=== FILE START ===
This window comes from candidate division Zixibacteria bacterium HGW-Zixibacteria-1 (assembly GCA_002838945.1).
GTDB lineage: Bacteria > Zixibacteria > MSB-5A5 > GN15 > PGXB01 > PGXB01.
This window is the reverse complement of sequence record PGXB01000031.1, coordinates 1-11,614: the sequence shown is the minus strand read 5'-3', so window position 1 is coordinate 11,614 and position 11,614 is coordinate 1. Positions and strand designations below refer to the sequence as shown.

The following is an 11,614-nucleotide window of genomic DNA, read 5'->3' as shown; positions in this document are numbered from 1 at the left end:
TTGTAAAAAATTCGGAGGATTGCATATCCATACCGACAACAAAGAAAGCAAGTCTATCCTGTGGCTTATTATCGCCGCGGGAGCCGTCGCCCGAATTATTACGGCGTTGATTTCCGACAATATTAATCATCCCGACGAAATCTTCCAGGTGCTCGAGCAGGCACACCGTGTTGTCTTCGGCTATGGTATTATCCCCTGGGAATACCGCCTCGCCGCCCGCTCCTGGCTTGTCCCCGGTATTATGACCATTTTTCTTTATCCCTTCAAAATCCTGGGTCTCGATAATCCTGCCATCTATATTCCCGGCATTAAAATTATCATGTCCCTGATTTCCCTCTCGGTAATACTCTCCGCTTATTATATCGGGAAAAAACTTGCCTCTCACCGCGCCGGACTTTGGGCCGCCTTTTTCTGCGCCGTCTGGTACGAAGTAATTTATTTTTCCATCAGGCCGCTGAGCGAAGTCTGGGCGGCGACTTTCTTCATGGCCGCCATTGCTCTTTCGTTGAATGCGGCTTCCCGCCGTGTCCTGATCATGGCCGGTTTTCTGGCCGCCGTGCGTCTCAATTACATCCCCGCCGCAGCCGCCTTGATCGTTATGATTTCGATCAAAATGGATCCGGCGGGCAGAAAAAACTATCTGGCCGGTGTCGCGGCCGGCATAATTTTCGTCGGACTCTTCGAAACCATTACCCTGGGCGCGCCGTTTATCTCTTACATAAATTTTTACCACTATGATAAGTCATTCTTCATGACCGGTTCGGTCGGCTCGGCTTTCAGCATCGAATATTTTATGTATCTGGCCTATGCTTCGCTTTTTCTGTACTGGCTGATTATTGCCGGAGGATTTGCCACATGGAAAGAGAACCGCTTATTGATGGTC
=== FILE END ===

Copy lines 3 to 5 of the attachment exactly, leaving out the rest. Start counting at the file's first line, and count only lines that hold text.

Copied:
This window is the reverse complement of sequence record PGXB01000031.1, coordinates 1-11,614: the sequence shown is the minus strand read 5'-3', so window position 1 is coordinate 11,614 and position 11,614 is coordinate 1. Positions and strand designations below refer to the sequence as shown.

The following is an 11,614-nucleotide window of genomic DNA, read 5'->3' as shown; positions in this document are numbered from 1 at the left end:
TTGTAAAAAATTCGGAGGATTGCATATCCATACCGACAACAAAGAAAGCAAGTCTATCCTGTGGCTTATTATCGCCGCGGGAGCCGTCGCCCGAATTATTACGGCGTTGATTTCCGACAATATTAATCATCCCGACGAAATCTTCCAGGTGCTCGAGCAGGCACACCGTGTTGTCTTCGGCTATGGTATTATCCCCTGGGAATACCGCCTCGCCGCCCGCTCCTGGCTTGTCCCCGGTATTATGACCATTTTTCTTTATCCCTTCAAAATCCTGGGTCTCGATAATCCTGCCATCTATATTCCCGGCATTAAAATTATCATGTCCCTGATTTCCCTCTCGGTAATACTCTCCGCTTATTATATCGGGAAAAAACTTGCCTCTCACCGCGCCGGACTTTGGGCCGCCTTTTTCTGCGCCGTCTGGTACGAAGTAATTTATTTTTCCATCAGGCCGCTGAGCGAAGTCTGGGCGGCGACTTTCTTCATGGCCGCCATTGCTCTTTCGTTGAATGCGGCTTCCCGCCGTGTCCTGATCATGGCCGGTTTTCTGGCCGCCGTGCGTCTCAATTACATCCCCGCCGCAGCCGCCTTGATCGTTATGATTTCGATCAAAATGGATCCGGCGGGCAGAAAAAACTATCTGGCCGGTGTCGCGGCCGGCATAATTTTCGTCGGACTCTTCGAAACCATTACCCTGGGCGCGCCGTTTATCTCTTACATAAATTTTTACCACTATGATAAGTCATTCTTCATGACCGGTTCGGTCGGCTCGGCTTTCAGCATCGAATATTTTATGTATCTGGCCTATGCTTCGCTTTTTCTGTACTGGCTGATTATTGCCGGAGGATTTGCCACATGGAAAGAGAACCGCTTATTGATGGTC